Take my Doctor … Please

“A doctor gave a man six months to live. The man couldn’t pay his bill, so he gave him another six months.”

As a kid growing up in Ludlow, no night was bigger than Sunday night. As the closing act for each and every weekend, the Robinson clan would gather around the black and white Zenith for The Ed Sullivan Show. The classic variety show, Sullivan brought the world to Elm Street once a week.

Each of us had our favorite portion of The Ed Sullivan Show. My sisters watched for the rock ‘n’ roll groups that were introduced to the world via Sullivan’s stage. My mom watched for the dancers. But my dad and me, we could not wait for the comedian to come on.

Henny Youngman—the King of the One Liners—was my dad’s favorite. So whenever Youngman would be on Sullivan, I’d try to memorize his entire routine. Then I’d spend the rest of the week trying to get a laugh out of my dad by doing my best Henny Youngman impersonation.

Until the day he died, I could always make my dad laugh.

“A man goes to a psychiatrist. The doctor says, ‘You’re crazy.’ The man says, ‘I want a second opinion!’ The doctor says ‘Okay, you’re ugly too!’”

When my editor told me that the theme of this edition of NKY Magazine was the region’s best doctors, all I could think about was Henny Youngman. His violin in hand, Youngman’s funniest rim-shot laden bits were about doctors.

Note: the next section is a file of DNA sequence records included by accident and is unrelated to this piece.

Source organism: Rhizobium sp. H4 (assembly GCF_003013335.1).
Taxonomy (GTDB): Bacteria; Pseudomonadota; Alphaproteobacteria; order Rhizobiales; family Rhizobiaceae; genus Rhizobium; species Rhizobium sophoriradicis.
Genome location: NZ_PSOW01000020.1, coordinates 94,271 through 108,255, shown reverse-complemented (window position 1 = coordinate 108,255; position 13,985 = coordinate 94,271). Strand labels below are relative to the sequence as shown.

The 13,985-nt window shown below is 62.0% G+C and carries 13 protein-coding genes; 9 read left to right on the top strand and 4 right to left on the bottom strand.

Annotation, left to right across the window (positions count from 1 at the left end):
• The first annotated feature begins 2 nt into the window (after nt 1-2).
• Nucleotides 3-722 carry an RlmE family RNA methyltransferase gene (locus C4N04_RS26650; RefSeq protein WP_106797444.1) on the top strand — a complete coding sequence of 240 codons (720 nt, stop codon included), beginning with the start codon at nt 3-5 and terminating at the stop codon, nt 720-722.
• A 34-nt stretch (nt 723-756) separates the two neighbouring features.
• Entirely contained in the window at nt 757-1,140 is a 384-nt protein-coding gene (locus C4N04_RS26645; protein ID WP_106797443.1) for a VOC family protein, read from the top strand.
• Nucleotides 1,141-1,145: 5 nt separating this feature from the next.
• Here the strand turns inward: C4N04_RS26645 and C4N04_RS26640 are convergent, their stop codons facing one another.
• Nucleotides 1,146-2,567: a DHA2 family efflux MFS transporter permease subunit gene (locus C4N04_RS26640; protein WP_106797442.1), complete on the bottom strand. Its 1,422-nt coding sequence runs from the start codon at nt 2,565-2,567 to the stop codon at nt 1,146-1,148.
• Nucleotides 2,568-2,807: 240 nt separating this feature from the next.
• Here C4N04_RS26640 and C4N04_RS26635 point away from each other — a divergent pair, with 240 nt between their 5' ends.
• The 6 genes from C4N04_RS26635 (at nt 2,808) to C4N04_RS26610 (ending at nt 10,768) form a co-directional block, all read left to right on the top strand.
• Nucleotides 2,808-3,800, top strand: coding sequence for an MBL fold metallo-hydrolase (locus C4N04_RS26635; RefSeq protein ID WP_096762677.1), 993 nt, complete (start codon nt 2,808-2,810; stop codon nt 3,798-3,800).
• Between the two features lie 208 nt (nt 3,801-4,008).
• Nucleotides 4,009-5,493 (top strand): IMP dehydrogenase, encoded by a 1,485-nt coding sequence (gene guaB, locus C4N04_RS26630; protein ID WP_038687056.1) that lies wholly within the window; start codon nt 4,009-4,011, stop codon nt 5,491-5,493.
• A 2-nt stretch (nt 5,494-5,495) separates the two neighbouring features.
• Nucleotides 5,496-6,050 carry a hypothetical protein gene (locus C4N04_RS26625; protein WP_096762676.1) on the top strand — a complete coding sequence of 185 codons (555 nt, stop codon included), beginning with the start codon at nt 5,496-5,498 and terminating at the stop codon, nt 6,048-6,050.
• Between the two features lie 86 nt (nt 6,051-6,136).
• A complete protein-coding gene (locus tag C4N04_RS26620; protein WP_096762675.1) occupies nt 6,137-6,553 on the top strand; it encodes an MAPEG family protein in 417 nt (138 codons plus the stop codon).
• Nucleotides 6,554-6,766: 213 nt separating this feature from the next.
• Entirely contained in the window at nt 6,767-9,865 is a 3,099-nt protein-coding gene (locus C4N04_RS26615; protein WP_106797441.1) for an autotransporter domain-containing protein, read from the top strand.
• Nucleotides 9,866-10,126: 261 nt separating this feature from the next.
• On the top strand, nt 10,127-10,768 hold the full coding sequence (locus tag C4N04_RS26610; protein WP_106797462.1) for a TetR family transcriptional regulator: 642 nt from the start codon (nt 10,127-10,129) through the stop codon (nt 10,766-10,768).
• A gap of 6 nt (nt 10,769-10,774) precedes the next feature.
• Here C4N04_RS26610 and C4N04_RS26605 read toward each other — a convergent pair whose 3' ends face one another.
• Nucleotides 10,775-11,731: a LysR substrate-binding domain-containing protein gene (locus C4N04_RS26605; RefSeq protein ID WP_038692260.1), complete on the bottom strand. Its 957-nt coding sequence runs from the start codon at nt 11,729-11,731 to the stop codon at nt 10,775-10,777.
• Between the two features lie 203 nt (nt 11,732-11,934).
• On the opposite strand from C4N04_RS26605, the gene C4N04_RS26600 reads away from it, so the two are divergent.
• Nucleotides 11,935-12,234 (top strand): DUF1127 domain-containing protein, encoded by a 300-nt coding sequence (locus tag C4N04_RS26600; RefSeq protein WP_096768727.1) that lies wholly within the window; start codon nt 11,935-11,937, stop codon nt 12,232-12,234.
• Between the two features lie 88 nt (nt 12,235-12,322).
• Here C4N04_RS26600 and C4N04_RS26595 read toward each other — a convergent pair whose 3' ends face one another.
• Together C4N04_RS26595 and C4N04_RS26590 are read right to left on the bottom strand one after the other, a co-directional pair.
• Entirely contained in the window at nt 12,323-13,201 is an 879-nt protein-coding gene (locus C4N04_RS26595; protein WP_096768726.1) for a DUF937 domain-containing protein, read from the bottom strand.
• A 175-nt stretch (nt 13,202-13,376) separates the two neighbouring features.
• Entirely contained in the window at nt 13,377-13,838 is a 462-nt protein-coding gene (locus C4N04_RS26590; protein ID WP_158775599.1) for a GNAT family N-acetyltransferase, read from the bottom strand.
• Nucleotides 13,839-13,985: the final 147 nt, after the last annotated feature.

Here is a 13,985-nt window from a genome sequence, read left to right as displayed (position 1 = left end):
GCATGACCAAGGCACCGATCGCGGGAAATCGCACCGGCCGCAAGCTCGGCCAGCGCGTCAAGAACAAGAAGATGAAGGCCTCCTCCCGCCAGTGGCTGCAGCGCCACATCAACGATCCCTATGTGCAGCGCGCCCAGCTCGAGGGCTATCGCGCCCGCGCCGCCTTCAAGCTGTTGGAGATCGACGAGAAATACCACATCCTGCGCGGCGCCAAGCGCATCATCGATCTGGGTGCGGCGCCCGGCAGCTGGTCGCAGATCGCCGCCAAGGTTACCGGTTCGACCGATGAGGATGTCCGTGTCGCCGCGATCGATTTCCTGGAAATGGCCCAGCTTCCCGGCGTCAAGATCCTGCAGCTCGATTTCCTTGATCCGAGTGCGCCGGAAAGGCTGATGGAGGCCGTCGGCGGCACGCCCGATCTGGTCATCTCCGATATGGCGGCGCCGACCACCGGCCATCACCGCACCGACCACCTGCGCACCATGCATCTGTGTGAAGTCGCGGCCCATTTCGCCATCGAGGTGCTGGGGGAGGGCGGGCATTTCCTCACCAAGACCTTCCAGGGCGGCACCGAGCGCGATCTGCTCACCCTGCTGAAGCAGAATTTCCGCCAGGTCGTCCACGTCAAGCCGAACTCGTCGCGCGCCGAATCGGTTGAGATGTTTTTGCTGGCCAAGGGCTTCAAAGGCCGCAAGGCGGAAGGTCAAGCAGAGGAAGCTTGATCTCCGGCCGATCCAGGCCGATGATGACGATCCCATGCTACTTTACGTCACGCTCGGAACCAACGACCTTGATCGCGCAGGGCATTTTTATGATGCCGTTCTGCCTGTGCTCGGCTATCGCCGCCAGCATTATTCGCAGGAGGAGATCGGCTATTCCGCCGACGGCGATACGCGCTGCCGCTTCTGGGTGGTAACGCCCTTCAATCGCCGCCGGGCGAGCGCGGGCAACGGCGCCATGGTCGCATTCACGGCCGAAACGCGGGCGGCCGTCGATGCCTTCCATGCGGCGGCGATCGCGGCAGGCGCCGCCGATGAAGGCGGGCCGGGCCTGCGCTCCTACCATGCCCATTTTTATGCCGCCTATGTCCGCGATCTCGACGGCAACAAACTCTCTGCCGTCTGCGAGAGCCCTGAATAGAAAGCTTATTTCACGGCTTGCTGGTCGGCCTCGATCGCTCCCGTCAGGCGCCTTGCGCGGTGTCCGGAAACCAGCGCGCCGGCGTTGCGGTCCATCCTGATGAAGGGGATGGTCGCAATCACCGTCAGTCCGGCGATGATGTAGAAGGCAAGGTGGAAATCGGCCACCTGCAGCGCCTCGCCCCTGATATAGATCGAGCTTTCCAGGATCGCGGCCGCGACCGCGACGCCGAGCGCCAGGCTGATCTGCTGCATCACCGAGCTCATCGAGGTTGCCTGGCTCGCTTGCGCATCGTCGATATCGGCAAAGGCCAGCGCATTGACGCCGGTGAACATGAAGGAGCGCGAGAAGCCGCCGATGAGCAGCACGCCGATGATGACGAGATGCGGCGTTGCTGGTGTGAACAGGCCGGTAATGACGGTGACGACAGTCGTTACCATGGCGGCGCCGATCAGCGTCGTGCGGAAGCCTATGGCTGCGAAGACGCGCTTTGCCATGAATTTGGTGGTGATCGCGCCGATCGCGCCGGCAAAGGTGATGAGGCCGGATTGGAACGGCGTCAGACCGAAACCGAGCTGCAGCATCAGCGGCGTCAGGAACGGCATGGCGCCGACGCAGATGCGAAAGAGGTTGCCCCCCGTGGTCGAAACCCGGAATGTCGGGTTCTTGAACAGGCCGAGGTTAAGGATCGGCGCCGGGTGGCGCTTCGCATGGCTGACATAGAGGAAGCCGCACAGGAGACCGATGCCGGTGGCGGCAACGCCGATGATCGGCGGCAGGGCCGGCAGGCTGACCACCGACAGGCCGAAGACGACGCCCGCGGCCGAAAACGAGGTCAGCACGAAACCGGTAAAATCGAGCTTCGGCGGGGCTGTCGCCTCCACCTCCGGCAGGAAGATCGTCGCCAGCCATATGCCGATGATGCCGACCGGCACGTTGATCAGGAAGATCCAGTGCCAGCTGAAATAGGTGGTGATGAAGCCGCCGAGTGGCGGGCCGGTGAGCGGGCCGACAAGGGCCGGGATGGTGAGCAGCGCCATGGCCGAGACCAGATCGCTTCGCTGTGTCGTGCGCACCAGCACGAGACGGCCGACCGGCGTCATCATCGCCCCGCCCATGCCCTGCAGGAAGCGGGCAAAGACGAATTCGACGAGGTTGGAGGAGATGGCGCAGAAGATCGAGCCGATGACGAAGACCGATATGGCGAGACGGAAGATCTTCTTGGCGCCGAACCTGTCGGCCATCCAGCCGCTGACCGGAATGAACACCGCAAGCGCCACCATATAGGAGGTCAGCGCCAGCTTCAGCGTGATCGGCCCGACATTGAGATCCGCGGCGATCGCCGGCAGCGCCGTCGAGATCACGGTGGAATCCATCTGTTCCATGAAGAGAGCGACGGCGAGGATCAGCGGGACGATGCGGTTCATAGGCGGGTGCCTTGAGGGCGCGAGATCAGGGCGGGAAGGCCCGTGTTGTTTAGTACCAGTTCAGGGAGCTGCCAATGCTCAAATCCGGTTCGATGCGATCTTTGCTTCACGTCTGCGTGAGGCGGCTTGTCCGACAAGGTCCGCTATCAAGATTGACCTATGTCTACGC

The fact that talk of doctors brought Youngman to mind is odd, because my childhood doctor, Ludlow’s Charley Justice, Jr., seemingly lacked any sense of humor whatsoever. At least, I don’t remember any humor after he gave me the shot of penicillin that suddenly determined I was, in fact, allergic to penicillin.

Growing up in Northern Kentucky in the ‘60s, health care was a city matter. Each small community had one or two general practitioners who made house calls in the morning and saw patients in the office after lunch. The doctor who showed up at your doorstep was a pediatrician, a specialist, a generalist, a psychiatrist and usually a neighbor.

For those too young to remember “house calls,” think reverse walk-in clinics where your doctor actually came to you. When your neighbor would see the familiar car of the town doctor parked in front of your house, the party lines would light up. And if you don’t remember house calls, you have no conception of “party lines.” I don’t have enough space in this column, but ask anyone over 50 what it would be like to share your smart phone with the person next door—but I digress.

The traveling doctor is a thing of the past. Still it is the foundation of the neighbor giving shots that has made the region’s current health-care system so strong. We are blessed to live in a community so small that we still know our physician on a personal level.

“My doctor grabbed me by the wallet and said, ‘Cough!’”

As I wrote this column, I had an appointment with a Dr. Bob Baker from St. Elizabeth Physicians, whom I’ve known since elementary school. He is still the hometown doctor for lots of folks from Ludlow.

I told him, “Bob, my foot hurts. What can I do?”

Bob replied, “Limp!”

Apparently his family watched the Sullivan Show too.